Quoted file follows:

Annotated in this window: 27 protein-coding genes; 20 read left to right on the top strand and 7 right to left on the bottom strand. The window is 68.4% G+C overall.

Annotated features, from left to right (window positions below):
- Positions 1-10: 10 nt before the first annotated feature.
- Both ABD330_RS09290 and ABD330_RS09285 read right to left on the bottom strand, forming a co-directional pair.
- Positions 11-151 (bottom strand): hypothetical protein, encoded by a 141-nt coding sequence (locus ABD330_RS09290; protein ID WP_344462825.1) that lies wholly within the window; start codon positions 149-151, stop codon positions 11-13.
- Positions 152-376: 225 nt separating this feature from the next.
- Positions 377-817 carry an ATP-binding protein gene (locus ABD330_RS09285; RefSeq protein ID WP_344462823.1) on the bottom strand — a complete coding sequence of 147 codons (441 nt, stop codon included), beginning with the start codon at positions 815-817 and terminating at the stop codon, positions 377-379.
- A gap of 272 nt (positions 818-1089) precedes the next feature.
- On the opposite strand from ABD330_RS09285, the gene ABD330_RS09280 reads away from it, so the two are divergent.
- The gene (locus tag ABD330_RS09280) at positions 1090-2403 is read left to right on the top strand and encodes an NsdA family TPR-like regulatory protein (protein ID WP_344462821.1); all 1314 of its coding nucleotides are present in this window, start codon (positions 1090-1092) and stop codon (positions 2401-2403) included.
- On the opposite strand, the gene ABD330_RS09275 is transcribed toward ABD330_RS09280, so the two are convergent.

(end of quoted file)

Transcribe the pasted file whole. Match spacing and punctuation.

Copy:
Annotated in this window: 27 protein-coding genes; 20 read left to right on the top strand and 7 right to left on the bottom strand. The window is 68.4% G+C overall.

Annotated features, from left to right (window positions below):
- Positions 1-10: 10 nt before the first annotated feature.
- Both ABD330_RS09290 and ABD330_RS09285 read right to left on the bottom strand, forming a co-directional pair.
- Positions 11-151 (bottom strand): hypothetical protein, encoded by a 141-nt coding sequence (locus ABD330_RS09290; protein ID WP_344462825.1) that lies wholly within the window; start codon positions 149-151, stop codon positions 11-13.
- Positions 152-376: 225 nt separating this feature from the next.
- Positions 377-817 carry an ATP-binding protein gene (locus ABD330_RS09285; RefSeq protein ID WP_344462823.1) on the bottom strand — a complete coding sequence of 147 codons (441 nt, stop codon included), beginning with the start codon at positions 815-817 and terminating at the stop codon, positions 377-379.
- A gap of 272 nt (positions 818-1089) precedes the next feature.
- On the opposite strand from ABD330_RS09285, the gene ABD330_RS09280 reads away from it, so the two are divergent.
- The gene (locus tag ABD330_RS09280) at positions 1090-2403 is read left to right on the top strand and encodes an NsdA family TPR-like regulatory protein (protein ID WP_344462821.1); all 1314 of its coding nucleotides are present in this window, start codon (positions 1090-1092) and stop codon (positions 2401-2403) included.
- On the opposite strand, the gene ABD330_RS09275 is transcribed toward ABD330_RS09280, so the two are convergent.